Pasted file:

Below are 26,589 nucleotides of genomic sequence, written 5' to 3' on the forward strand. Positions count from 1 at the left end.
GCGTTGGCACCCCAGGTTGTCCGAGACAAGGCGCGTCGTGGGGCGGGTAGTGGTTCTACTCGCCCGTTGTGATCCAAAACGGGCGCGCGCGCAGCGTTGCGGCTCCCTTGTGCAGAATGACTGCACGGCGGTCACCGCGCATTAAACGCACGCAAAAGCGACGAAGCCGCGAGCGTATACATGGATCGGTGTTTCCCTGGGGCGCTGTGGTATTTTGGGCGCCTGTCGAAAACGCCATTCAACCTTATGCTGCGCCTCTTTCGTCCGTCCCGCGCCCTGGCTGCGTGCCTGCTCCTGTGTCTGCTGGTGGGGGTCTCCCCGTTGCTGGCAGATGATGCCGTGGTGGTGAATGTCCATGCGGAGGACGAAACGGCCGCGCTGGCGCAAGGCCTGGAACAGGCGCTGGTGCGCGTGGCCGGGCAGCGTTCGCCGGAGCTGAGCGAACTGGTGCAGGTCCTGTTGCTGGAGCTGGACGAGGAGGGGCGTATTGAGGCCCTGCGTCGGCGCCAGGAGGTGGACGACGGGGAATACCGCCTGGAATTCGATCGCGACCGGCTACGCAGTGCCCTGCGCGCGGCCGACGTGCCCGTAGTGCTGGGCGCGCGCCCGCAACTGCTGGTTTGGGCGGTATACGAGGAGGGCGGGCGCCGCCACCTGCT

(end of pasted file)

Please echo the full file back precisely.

Below are 26,589 nucleotides of genomic sequence, written 5' to 3' on the forward strand. Positions count from 1 at the left end.
GCGTTGGCACCCCAGGTTGTCCGAGACAAGGCGCGTCGTGGGGCGGGTAGTGGTTCTACTCGCCCGTTGTGATCCAAAACGGGCGCGCGCGCAGCGTTGCGGCTCCCTTGTGCAGAATGACTGCACGGCGGTCACCGCGCATTAAACGCACGCAAAAGCGACGAAGCCGCGAGCGTATACATGGATCGGTGTTTCCCTGGGGCGCTGTGGTATTTTGGGCGCCTGTCGAAAACGCCATTCAACCTTATGCTGCGCCTCTTTCGTCCGTCCCGCGCCCTGGCTGCGTGCCTGCTCCTGTGTCTGCTGGTGGGGGTCTCCCCGTTGCTGGCAGATGATGCCGTGGTGGTGAATGTCCATGCGGAGGACGAAACGGCCGCGCTGGCGCAAGGCCTGGAACAGGCGCTGGTGCGCGTGGCCGGGCAGCGTTCGCCGGAGCTGAGCGAACTGGTGCAGGTCCTGTTGCTGGAGCTGGACGAGGAGGGGCGTATTGAGGCCCTGCGTCGGCGCCAGGAGGTGGACGACGGGGAATACCGCCTGGAATTCGATCGCGACCGGCTACGCAGTGCCCTGCGCGCGGCCGACGTGCCCGTAGTGCTGGGCGCGCGCCCGCAACTGCTGGTTTGGGCGGTATACGAGGAGGGCGGGCGCCGCCACCTGCT